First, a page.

Wildlife specialist answers global call
Raptor Education Group founder goes where she's needed
By Jessica Bock
Wausau Daily Herald
Thursday, May 1, 2003
ANTIGO - Wildlife rehabilitation is a low priority for countries dealing with all sorts of economic challenges, but the International Wildlife Rehabilitation Council is helping to make it easier for officials to devote resources to protecting wildlife and its habitat.
The International Wildlife Rehabilitation Council shares its expertise with countries across the globe, and an Antigo woman is one of its lead instructors.
Marge Gibson is executive director of the Raptor Education Group Inc., a nonprofit organization that does wildlife rehabilitation, education and research. Gibson, once president of the International Wildlife Rehabilitation Council, based in Berkeley, Calif., began traveling to countries such as Greece and Turkey in February 2001 to instruct veterinarians and biologists on everything from handling first aid to capture and release of injured wildlife. "Wildlife is just starting to get center stage in the world, and as more countries develop, they're starting to have more endangered wildlife," said Gibson, whose experience ranges from saving fallen robin eggs from a nest to cleaning wildlife covered in oil at the massive 1989 Exxon Valdez oil spill.
Future conferences, including one in Bulgaria scheduled for later this year, are on hold temporarily because of the war in Iraq.
International Wildlife Rehabilitation Council President Joel MacLeod said the group is trying to raise awareness and knowledge of wildlife rehabilitation in other countries and Gibson has been instrumental in that goal.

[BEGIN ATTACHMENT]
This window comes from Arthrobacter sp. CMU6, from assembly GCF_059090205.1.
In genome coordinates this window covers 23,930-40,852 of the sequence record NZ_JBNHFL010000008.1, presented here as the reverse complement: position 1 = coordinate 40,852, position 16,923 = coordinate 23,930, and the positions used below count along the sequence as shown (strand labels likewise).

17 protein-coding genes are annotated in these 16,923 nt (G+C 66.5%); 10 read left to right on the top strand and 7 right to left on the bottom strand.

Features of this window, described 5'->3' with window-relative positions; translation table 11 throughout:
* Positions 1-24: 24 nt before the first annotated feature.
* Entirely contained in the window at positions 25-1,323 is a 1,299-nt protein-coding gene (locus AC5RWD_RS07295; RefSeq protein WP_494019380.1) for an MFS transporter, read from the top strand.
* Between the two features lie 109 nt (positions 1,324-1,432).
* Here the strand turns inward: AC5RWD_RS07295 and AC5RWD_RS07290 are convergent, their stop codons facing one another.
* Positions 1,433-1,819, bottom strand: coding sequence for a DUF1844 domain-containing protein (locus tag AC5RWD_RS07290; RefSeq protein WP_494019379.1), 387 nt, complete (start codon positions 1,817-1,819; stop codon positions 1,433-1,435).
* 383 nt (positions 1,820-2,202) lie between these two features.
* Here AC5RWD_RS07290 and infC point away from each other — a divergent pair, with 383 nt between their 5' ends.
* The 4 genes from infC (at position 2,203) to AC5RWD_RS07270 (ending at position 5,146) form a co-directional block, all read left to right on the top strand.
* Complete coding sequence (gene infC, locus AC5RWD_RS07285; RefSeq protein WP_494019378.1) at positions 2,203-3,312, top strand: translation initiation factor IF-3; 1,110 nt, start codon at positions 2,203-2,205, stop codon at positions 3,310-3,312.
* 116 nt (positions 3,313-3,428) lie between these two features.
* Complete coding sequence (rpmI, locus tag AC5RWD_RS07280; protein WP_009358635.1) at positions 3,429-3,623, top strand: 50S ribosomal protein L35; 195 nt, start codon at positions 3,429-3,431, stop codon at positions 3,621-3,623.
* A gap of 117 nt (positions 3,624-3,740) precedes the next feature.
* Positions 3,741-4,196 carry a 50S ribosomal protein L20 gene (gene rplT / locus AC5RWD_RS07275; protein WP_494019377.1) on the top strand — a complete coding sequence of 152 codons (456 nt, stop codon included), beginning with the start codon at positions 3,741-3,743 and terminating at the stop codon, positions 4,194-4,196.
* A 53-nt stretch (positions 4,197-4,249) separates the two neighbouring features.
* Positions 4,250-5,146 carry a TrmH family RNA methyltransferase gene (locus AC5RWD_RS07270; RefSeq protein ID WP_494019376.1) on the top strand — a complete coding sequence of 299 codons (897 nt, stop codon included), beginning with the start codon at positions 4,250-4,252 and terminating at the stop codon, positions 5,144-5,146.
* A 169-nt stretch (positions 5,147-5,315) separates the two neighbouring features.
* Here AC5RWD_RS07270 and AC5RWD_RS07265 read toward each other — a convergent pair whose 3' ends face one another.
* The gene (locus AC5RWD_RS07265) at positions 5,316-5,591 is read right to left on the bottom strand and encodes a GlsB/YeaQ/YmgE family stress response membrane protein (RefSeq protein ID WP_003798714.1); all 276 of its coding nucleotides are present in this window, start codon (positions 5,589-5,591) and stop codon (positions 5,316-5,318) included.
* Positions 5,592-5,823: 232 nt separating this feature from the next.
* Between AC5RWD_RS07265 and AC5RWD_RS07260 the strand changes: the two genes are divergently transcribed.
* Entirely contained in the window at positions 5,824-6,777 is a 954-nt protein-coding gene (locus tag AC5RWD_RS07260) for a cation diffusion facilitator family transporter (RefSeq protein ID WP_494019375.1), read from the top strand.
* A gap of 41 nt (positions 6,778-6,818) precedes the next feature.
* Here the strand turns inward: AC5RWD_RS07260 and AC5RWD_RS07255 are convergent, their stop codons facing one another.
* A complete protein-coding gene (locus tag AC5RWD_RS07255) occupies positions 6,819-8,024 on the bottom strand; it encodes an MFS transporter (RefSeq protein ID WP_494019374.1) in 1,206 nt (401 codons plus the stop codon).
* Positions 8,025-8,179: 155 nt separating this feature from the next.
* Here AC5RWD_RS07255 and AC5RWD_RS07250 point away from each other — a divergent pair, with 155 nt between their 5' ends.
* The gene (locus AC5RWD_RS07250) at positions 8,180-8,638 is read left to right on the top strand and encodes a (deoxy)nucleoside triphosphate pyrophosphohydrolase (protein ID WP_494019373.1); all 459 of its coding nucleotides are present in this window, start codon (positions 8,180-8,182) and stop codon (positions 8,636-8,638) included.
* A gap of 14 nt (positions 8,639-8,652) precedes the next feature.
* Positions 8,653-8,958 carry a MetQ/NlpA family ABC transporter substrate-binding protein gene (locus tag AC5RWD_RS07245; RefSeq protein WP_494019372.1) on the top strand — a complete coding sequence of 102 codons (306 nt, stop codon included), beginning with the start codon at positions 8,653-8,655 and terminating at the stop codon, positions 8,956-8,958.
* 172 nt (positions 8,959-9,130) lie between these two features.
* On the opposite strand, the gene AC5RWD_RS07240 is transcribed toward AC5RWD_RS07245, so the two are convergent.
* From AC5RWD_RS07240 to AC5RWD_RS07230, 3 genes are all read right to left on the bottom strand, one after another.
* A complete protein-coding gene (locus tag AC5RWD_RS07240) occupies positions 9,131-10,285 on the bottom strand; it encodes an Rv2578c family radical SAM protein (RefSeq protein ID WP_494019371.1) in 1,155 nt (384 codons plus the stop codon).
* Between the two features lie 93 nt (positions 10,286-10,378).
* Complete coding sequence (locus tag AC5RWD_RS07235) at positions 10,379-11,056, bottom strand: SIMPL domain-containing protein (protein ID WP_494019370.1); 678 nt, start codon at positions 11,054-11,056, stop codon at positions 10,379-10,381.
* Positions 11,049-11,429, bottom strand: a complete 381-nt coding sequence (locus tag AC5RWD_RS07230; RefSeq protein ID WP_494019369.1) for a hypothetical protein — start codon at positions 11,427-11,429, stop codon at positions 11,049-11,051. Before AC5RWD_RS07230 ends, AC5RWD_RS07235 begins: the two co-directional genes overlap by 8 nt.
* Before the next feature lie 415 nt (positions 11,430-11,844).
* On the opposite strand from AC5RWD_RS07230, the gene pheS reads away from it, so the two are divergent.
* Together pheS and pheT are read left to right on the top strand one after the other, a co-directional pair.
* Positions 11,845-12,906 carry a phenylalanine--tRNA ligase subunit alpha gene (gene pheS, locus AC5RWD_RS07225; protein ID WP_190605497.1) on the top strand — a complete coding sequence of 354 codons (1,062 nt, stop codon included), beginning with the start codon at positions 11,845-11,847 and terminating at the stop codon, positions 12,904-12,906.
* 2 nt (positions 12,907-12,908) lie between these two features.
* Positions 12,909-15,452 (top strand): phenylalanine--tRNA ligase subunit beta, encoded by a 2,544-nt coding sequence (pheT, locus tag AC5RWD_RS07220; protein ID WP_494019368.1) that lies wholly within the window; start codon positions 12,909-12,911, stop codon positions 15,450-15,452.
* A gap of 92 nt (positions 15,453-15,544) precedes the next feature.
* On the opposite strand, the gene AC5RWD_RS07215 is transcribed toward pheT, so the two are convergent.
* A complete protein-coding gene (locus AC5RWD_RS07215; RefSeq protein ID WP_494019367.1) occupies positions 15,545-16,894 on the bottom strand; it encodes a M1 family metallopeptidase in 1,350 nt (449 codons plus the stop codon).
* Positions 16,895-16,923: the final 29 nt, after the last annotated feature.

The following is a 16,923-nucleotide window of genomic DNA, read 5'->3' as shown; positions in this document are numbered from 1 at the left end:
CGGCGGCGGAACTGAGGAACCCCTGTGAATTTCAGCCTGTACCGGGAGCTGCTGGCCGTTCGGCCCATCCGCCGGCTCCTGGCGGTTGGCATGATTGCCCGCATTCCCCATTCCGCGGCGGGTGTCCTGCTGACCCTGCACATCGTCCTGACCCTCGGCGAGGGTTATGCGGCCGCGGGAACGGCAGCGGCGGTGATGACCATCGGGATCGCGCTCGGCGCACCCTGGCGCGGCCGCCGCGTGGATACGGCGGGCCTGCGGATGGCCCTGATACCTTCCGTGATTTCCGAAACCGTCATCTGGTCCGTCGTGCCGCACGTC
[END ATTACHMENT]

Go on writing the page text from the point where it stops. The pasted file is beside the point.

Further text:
"She just hits the ground running," he said. He mentioned an incident shortly after the first conference in Greece where Gibson jumped on a plane to go help a group of swans that had been poisoned.
"That's the type of person she is," MacLeod said. "She's quite a remarkable woman." Gibson and her husband, Don, founded the Antigo center in 1990, but Gibson has worked with wildlife for 30 years, beginning as a field biologist. Before coming to Wisconsin, Gibson worked at the Orange County Bird of Prey Center in California.
In addition to traveling the world to share her knowledge, Gibson also houses interns from all parts of the world so they can learn from her firsthand.
Since she started the Raptor Education Group, Gibson and her small staff have cared for and rehabilitated thousands of raptors and other species.
Caring for the patients is a 24-hour-a-day job, Gibson says. Because her home is on the same property as the center, she can be available for the animals at all hours of the day and often can be found checking on her patients in the middle of the night.
In the beginning, the center focused on public education programs and supporting field research on avian species. Because of the remote northern location of the center, the majority of Gibson's work has focused on rehabilitation. She hopes to build another similar center in Wausau or the surrounding area that would be more accessible to the public.